The Huffington Post has published a new and thoughtful piece by Attorney Steven Brill. The article, "Everybody Deserves a Second Chance, Right?" explores new efforts on the state and federal level to help make those with a criminal record more employable—and the many obstacles those individuals still face.
In the piece, Attorney Brill details recent measures taken all over the country to make it easier for those with prior criminal convictions to be considered for employment. As it stands, most employers ask if applicants have ever been convicted of a crime—or even just arrested—right in the application paperwork. It is commonplace, if there is a "yes" answer for these questions, for that applicant to be instantly excluded from further consideration.
However, there has been hope. Hawaii led the way back in 1998 and passed the very first "fair chance" law, which prohibited private employers from asking about criminal histories until after a job offer has been made to the applicant. The offer could then be withdrawn, but only if the prior criminal activity was deemed relevant to the new position. As Attorney Brill points out, only a few states have enacted similar "fair chance" laws.
More recently, the Obama administration supported a 2013 ruling by the federal Equal Employment Opportunity Commission that states employers should not automatically disqualify applicants who have a criminal record. Additionally, Georgia Governor Nathan Deal signed a similar law for his entire state just weeks ago.
While these efforts are encouraging, Attorney Brill thinks that there is still a long way to go foster equal job opportunities for those with a criminal record. He offers some alarming facts:
- 70 million Americans have a criminal record
- 34% of men unemployed men between 25 and 54 have a criminal record
- In New York, there is no way to expunge a criminal conviction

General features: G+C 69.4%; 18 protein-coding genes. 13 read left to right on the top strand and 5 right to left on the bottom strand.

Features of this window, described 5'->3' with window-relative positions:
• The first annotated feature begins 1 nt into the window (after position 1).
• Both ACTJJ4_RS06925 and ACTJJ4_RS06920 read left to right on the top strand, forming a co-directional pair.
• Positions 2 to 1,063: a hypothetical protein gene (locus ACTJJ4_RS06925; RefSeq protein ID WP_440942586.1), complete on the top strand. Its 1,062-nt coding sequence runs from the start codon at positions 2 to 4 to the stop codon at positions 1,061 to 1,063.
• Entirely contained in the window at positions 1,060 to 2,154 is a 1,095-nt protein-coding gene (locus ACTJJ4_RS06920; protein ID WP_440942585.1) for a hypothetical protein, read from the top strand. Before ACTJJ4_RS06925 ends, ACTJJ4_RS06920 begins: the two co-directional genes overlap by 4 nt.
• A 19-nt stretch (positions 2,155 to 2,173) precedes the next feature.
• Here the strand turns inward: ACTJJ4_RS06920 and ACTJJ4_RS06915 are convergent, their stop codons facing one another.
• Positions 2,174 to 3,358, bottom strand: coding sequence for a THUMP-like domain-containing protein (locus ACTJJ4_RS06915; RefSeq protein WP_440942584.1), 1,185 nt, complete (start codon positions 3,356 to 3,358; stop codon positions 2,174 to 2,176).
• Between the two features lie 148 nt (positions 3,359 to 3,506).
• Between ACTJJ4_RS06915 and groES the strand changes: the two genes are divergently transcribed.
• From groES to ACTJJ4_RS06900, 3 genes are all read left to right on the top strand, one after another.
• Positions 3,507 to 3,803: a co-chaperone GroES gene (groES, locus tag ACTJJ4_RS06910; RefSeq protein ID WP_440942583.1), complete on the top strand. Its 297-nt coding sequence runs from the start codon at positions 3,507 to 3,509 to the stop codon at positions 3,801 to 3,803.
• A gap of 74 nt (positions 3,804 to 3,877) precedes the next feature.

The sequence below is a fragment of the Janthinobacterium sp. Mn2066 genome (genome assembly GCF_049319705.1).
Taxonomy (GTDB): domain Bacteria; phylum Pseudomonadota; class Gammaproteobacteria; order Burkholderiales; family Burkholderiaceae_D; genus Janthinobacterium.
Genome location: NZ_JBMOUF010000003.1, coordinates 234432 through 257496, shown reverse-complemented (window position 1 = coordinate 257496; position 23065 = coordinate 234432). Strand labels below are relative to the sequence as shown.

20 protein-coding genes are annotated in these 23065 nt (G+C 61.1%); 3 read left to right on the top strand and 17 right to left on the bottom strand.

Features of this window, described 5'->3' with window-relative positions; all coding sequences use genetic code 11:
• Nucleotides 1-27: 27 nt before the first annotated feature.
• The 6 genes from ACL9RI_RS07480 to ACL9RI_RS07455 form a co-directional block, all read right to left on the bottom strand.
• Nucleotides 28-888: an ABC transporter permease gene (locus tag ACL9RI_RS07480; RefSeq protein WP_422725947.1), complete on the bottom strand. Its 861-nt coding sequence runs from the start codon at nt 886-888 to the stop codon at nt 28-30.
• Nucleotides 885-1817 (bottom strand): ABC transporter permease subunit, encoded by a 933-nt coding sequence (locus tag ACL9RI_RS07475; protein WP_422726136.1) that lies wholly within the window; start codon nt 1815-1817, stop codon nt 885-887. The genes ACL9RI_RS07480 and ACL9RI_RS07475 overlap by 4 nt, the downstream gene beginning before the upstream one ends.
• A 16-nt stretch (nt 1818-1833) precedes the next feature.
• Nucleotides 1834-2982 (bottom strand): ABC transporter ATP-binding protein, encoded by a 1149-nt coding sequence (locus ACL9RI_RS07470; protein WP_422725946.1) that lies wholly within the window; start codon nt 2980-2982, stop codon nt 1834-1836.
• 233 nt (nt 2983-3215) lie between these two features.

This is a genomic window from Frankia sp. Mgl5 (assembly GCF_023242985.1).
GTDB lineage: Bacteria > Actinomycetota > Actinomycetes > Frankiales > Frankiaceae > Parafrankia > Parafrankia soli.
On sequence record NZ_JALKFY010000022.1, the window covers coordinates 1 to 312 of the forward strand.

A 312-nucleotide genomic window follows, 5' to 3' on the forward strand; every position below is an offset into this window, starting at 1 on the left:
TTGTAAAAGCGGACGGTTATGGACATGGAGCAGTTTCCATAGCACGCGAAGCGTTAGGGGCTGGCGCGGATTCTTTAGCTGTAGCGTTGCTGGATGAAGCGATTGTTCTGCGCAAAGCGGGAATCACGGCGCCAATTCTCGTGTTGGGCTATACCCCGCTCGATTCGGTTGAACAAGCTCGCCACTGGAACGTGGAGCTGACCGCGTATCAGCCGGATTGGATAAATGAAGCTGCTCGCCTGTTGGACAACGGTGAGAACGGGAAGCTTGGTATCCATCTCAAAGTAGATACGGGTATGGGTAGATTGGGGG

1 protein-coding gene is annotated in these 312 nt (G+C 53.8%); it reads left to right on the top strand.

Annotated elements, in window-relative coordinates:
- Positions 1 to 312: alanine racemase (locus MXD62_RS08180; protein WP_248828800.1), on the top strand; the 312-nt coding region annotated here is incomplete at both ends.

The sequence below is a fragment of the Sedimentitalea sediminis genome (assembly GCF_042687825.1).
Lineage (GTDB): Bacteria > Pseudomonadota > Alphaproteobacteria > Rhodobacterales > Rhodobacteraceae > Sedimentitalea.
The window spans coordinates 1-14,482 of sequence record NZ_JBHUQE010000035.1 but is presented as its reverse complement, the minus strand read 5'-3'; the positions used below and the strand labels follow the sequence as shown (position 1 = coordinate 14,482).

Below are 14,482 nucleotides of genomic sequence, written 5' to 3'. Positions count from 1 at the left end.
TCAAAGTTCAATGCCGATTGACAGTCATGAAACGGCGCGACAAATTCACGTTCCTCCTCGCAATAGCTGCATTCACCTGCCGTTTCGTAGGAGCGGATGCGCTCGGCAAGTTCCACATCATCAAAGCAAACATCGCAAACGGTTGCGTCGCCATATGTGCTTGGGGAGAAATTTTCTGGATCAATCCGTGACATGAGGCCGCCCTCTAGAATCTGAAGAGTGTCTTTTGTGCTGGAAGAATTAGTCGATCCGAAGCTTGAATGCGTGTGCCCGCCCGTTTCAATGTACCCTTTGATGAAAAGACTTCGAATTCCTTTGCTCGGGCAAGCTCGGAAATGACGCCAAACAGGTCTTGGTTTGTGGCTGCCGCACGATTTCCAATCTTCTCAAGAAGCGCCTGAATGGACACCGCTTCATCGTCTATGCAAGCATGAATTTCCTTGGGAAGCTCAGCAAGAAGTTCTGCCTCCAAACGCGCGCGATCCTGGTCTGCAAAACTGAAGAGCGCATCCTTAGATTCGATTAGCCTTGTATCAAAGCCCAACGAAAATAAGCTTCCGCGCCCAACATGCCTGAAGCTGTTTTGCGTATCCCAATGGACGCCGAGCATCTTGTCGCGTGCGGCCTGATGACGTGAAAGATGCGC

Attorney Brill takes particular issue this final point and states that New Yorkers who have made an isolated mistake too commonly become haunted by their permanent record for the rest of their lives. Their only option is to apply for a Certificate of Relief of Civil Liberties, but—while this certificate removes any legal restrictions to employment—private employers are under no obligation to consider it while hiring new employees.
For Attorney Brill, it comes down to second chances. He proposes that stronger "fair chance" legislature would not only give countless Americans a fresh chance to get their life back on track, but, in turn, decrease repeat offenses.
Read Attorney Brill's article in the Huffington Post:
Everybody Deserves a Second Chance, Right?
Steven Brill is a founding attorney at Sullivan & Brill, LLP, one of New York's premiere criminal defense firms. For over two decades, Attorney Brill has passionately defended the rights of New Yorkers. Over that time, he has lead litigation against both state and federal prosecutors in more than 50 trials. If you are facing a criminal charge, then put your case in trusted hands. Call Sullivan & Brill, LLP for the advocacy you need today.
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